In 1941, CBR established a shortwave relay for remote areas of British Columbia using the call sign CBRX and operating on a frequency of 6.16 MHz (in the 49m band) with a power of 150 watts. The call sign changed to CBUX in 1952 when the AM station became CBU.[8]

In 1965, the call sign changed to CKZU, recognizing that the ITU prefix CB was not assigned to Canada, but to Chile. The station was given permission to increase its power to 1,000 watts in 1986. The transmitter was adjacent to CBU's AM transmitter.[8] The 2017 fire that destroyed part of the AM transmitter also damaged the shortwave broadcasting equipment.

In February 2017, the CBC announced that CKZU was unlikely to return to shortwave. The CBC stated that the transmitter was in a state of disrepair with no replacement parts available due to aging equipment. Purchasing a new transmitter would be too costly due to the minimal number of listeners who tune into the facility.[9][10]

Local programming


CBU's local programs are The Early Edition, hosted by Stephen Quinn, in the morning; and On the Coast, hosted by Gloria Macarenko, in the afternoon.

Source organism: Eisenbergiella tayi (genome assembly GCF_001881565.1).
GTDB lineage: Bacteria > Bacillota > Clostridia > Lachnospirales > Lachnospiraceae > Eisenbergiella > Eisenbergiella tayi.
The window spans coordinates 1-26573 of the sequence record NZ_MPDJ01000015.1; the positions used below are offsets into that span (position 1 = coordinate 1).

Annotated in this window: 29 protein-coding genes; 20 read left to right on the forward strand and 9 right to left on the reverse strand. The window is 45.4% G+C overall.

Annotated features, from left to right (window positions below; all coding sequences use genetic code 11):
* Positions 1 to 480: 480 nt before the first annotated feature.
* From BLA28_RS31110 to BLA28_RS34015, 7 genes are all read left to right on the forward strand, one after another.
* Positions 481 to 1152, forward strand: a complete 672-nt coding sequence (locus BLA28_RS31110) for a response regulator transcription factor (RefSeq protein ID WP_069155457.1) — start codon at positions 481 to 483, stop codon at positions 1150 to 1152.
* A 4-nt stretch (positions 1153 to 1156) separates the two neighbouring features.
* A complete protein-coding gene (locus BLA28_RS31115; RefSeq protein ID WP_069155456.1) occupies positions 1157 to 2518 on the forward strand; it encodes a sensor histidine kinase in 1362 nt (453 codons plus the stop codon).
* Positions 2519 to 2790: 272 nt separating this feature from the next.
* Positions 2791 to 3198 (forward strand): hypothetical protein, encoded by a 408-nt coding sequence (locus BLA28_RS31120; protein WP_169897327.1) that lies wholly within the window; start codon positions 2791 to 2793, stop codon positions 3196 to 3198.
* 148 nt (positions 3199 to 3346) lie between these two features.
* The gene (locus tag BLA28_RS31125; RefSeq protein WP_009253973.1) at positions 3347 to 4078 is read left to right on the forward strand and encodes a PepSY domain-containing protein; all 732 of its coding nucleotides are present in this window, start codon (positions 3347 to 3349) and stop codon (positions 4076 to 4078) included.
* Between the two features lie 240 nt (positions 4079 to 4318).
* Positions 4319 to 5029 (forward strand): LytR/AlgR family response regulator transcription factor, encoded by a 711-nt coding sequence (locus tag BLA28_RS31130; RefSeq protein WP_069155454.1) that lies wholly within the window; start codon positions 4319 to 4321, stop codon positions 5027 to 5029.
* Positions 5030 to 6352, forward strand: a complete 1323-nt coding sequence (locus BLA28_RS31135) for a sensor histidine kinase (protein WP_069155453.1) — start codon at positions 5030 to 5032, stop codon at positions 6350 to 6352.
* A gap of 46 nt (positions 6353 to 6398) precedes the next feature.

CBU also originates the lunch-hour show BC Today, hosted by Michelle Eliot and simulcast over CBUT-DT,[11] as well as the weekend programs North By Northwest, hosted by Margaret Gallagher, in the morning; and Hot Air on Saturday afternoons. These shows (except for The Early Edition and On the Coast) are broadcast province-wide to Radio One's stations in Victoria, Kelowna, Kamloops, Prince Rupert and Prince George, as well as their respective rebroadcasters.


Rebroadcasters of CBU
City of license Identifier Frequency Power Class RECNet CRTC Decision Notes
Abbotsford CBU-1-FM 88.5 FM
Moved from 101.7 on August 10, 2011
7400 watts B1 Query 2007-348 2010-298 49°3′8″N 122°14′58″W / 49.05222°N 122.24944°W / 49.05222; -122.24944 (CBU-1-FM 88.5 Abbotsford)
Chilliwack CBYF-FM 91.7 FM 500 watts A Query 49°6′35″N 121°50′52″W / 49.10972°N 121.84778°W / 49.10972; -121.84778 (CBYF-FM 91.7 Chilliwack)
Harrison Hot Springs CBYH-FM 96.7 FM 90 watts A1 Query 49°17′37″N 121°46′40″W / 49.29361°N 121.77778°W / 49.29361; -121.77778 (CBYH-FM 96.7 Harrison Hot Springs)
Hope CBUE-FM 101.7 FM 105 watts A1 Query 49°23′14″N 121°25′21″W / 49.38722°N 121.42250°W / 49.38722; -121.42250 (CBUE-FM 101.7 Hope)